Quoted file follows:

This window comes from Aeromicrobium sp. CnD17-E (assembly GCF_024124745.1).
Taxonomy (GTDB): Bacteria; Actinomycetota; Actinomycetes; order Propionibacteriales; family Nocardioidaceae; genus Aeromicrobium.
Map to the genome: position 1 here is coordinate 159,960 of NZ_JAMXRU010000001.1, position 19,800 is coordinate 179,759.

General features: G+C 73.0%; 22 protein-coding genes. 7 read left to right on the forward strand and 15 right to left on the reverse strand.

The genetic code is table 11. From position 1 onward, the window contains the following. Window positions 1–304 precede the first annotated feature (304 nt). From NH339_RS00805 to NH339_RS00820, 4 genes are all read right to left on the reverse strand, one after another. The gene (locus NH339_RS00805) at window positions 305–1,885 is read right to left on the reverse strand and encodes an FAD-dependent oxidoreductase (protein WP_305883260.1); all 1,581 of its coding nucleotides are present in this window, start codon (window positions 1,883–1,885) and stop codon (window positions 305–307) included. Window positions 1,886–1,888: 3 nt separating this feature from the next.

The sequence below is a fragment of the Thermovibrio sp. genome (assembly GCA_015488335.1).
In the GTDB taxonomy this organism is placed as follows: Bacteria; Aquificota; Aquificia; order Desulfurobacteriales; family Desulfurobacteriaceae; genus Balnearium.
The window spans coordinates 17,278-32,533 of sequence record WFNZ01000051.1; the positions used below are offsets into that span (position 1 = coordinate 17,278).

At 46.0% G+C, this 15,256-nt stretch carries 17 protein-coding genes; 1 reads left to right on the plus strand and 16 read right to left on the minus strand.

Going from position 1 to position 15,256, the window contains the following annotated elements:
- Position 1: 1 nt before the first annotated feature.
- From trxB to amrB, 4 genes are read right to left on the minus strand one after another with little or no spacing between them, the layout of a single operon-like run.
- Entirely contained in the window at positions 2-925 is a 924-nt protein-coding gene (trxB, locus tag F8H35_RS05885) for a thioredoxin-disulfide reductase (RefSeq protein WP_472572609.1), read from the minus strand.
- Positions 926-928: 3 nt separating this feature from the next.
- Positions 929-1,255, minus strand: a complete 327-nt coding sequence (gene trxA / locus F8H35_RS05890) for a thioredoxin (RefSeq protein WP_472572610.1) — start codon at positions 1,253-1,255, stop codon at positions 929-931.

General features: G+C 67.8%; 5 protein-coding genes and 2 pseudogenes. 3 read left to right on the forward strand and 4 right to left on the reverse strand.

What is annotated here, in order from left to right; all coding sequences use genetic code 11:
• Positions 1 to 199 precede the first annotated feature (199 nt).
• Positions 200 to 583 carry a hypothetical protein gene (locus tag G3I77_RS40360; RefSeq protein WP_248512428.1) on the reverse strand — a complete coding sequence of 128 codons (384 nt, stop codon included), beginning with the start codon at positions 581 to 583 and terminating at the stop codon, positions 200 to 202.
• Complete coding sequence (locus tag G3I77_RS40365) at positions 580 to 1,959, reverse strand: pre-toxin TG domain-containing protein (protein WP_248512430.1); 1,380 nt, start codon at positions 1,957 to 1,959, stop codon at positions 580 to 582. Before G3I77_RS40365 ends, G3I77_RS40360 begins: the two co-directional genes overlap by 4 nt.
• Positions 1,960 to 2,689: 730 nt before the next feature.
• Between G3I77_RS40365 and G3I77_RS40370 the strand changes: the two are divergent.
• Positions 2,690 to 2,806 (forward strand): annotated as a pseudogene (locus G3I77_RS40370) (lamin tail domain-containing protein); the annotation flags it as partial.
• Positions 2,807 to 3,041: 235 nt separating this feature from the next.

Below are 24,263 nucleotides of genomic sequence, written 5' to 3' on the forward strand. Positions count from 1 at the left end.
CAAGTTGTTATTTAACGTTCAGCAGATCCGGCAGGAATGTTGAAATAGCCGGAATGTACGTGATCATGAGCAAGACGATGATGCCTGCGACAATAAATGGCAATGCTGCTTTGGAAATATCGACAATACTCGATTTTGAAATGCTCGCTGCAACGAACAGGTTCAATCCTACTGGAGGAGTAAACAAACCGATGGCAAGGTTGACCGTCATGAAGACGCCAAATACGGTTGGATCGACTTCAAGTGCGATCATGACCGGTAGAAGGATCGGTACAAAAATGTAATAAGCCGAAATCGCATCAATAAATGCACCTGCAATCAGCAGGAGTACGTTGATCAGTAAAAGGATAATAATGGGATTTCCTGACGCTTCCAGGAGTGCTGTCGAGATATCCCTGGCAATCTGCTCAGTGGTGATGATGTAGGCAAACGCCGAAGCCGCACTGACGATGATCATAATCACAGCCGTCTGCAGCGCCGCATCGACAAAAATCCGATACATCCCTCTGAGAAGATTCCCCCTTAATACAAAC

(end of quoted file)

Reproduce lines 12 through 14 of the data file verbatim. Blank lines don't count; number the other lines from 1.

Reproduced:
- From trxB to amrB, 4 genes are read right to left on the minus strand one after another with little or no spacing between them, the layout of a single operon-like run.
- Entirely contained in the window at positions 2-925 is a 924-nt protein-coding gene (trxB, locus tag F8H35_RS05885) for a thioredoxin-disulfide reductase (RefSeq protein WP_472572609.1), read from the minus strand.
- Positions 926-928: 3 nt separating this feature from the next.